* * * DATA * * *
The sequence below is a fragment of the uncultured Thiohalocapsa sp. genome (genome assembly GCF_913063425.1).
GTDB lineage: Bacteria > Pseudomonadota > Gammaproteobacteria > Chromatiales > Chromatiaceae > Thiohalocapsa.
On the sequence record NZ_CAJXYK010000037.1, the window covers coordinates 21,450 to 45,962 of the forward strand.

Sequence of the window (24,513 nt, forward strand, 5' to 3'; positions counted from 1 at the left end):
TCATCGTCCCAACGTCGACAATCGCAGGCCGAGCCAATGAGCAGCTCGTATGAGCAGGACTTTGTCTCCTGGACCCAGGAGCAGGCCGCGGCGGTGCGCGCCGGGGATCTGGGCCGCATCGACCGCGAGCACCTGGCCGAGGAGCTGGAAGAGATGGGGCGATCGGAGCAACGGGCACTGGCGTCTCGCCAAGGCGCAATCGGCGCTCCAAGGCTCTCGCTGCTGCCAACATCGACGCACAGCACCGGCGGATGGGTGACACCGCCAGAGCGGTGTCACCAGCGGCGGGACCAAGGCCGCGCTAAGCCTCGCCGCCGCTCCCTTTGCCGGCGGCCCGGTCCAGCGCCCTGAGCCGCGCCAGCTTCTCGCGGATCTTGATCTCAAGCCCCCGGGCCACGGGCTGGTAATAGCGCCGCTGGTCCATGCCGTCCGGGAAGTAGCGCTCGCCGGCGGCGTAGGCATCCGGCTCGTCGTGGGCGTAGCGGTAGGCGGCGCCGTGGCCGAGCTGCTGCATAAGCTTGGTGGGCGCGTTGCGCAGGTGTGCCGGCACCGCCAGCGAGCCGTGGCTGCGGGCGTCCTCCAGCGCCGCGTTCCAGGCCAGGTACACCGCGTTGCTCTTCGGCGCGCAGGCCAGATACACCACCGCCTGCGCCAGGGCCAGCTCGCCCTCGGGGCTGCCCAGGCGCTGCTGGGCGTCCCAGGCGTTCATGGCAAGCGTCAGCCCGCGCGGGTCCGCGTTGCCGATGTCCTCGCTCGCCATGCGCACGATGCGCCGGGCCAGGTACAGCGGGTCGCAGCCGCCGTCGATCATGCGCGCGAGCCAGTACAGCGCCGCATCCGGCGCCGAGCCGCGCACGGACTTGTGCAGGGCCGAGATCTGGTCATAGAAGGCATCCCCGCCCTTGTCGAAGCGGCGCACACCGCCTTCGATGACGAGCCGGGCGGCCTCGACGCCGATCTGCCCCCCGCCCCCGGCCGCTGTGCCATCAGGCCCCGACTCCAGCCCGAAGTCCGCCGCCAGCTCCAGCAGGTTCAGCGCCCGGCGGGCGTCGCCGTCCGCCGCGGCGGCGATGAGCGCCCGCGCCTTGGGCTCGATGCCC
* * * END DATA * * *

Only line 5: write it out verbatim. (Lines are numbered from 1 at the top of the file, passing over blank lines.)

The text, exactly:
TCATCGTCCCAACGTCGACAATCGCAGGCCGAGCCAATGAGCAGCTCGTATGAGCAGGACTTTGTCTCCTGGACCCAGGAGCAGGCCGCGGCGGTGCGCGCCGGGGATCTGGGCCGCATCGACCGCGAGCACCTGGCCGAGGAGCTGGAAGAGATGGGGCGATCGGAGCAACGGGCACTGGCGTCTCGCCAAGGCGCAATCGGCGCTCCAAGGCTCTCGCTGCTGCCAACATCGACGCACAGCACCGGCGGATGGGTGACACCGCCAGAGCGGTGTCACCAGCGGCGGGACCAAGGCCGCGCTAAGCCTCGCCGCCGCTCCCTTTGCCGGCGGCCCGGTCCAGCGCCCTGAGCCGCGCCAGCTTCTCGCGGATCTTGATCTCAAGCCCCCGGGCCACGGGCTGGTAATAGCGCCGCTGGTCCATGCCGTCCGGGAAGTAGCGCTCGCCGGCGGCGTAGGCATCCGGCTCGTCGTGGGCGTAGCGGTAGGCGGCGCCGTGGCCGAGCTGCTGCATAAGCTTGGTGGGCGCGTTGCGCAGGTGTGCCGGCACCGCCAGCGAGCCGTGGCTGCGGGCGTCCTCCAGCGCCGCGTTCCAGGCCAGGTACACCGCGTTGCTCTTCGGCGCGCAGGCCAGATACACCACCGCCTGCGCCAGGGCCAGCTCGCCCTCGGGGCTGCCCAGGCGCTGCTGGGCGTCCCAGGCGTTCATGGCAAGCGTCAGCCCGCGCGGGTCCGCGTTGCCGATGTCCTCGCTCGCCATGCGCACGATGCGCCGGGCCAGGTACAGCGGGTCGCAGCCGCCGTCGATCATGCGCGCGAGCCAGTACAGCGCCGCATCCGGCGCCGAGCCGCGCACGGACTTGTGCAGGGCCGAGATCTGGTCATAGAAGGCATCCCCGCCCTTGTCGAAGCGGCGCACACCGCCTTCGATGACGAGCCGGGCGGCCTCGACGCCGATCTGCCCCCCGCCCCCGGCCGCTGTGCCATCAGGCCCCGACTCCAGCCCGAAGTCCGCCGCCAGCTCCAGCAGGTTCAGCGCCCGGCGGGCGTCGCCGTCCGCCGCGGCGGCGATGAGCGCCCGCGCCTTGGGCTCGATGCCC